• dakinikat says:

      There are a lot of top level economists like Stiglitz and Krugman that have been screaming at the top of their voices. I only hope that some folks start tot listen. We will have Bush policy on steroids if Romney gets in. It’s bad enough that Obama hasn’t really jettisoned most of them. Thanks for your kind words.

      • RalphB says:

        Obama needs to jettison those that remain!

      • dakinikat says:

        He’s getting better at jettisoning the damned wars. Too bad he’s not that into civil liberties.

      • NW Luna says:

        Yes, why can’t Obama channel FDR instead of Reagan?

        I always learn something from your posts on the dismal science, Dak. Really helps in making snappy comebacks to the wingnuts when I run into one. Pity they don’t like facts.

  2. RalphB says:

    Great post. It looks like it didn’t take long for other European governments to endorse some kind of “growth” agenda. Who knows about Merkel but others seem to understand that without it they are going to be kicked to the curb by their people. Now, if only that can happen here?

    • dakinikat says:

      I knew from reading your comments last night that you were itching to discuss the European elections!!!

      • RalphB says:

        Before this ends I imagine Merkel will be a sole holdout. It looks like her version of the German position is based less on economics than on sin and redemption. The wastrels overspent and they must be punished.

        The German opposition is ready to go with Hollande it seems.

      • bostonboomer says:

        I hope Merkel goes the way of GW Bush, her former massage therapist.

      • dakinikat says:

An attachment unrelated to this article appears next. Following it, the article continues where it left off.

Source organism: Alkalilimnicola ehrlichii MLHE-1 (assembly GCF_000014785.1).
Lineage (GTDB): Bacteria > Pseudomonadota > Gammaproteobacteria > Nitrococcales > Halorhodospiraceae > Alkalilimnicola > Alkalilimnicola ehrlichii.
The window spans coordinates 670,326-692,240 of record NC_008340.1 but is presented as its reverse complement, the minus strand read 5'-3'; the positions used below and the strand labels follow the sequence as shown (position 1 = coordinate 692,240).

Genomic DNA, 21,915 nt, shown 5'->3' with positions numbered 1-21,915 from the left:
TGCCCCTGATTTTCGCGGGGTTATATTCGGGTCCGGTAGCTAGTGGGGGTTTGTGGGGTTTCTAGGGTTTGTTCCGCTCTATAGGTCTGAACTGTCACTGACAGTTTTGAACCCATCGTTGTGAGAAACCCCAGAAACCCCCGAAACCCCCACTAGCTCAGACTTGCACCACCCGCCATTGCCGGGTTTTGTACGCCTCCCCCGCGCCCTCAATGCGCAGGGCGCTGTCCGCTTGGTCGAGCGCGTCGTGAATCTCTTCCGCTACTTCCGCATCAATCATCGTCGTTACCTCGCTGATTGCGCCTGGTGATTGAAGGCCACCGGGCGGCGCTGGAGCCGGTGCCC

I can only imagine what the German Banks are saying to Merkel. She must be having some very grim days. Just imagine if Germany has to bail out those banks. I don’t think we’re going to do it any more and the rest of Europe has had it with them all.

      • RalphB says:

        They really deserve to fail so, if anyone bails them out, Germany may have to do it alone. Terrible for Germans but the rest of Europe might do better.

  3. RalphB says:

    Paul Krugman on Those Revolting Europeans
    :-)

    • dakinikat says:

      It’s time for Ireland to join in. Their corrupt banks and politicians did it to them too.

      • RalphB says:

        I’m surprised they haven’t thrown over their shackles already. The difference between Ireland and Iceland are just too stark to ignore!

  4. Fannie says:

    May I say that as a 60ish Californian, I see NO WAY OUT of this sour ass mess. On May 12, thousands of people here will see their unemployment benefits come to an end. And no one is offering solutions, they are not hiring. Those people who made the largest profits don’t feel our pain. We know they are prepping the prisons, here come more young, poor and unemployed inmates, and they are stooping so low as to fetch them from the hospital beds.

    • bostonboomer says:

      California is a lot worse off than many other states, and Brown is pushing the austerity agenda that will make the state much worse off.

      • Fannie says:

        Yup, this is the New Brown, he isn’t nothing like the one who dated Linda Ronstatd, the one I worked with.

      • RalphB says: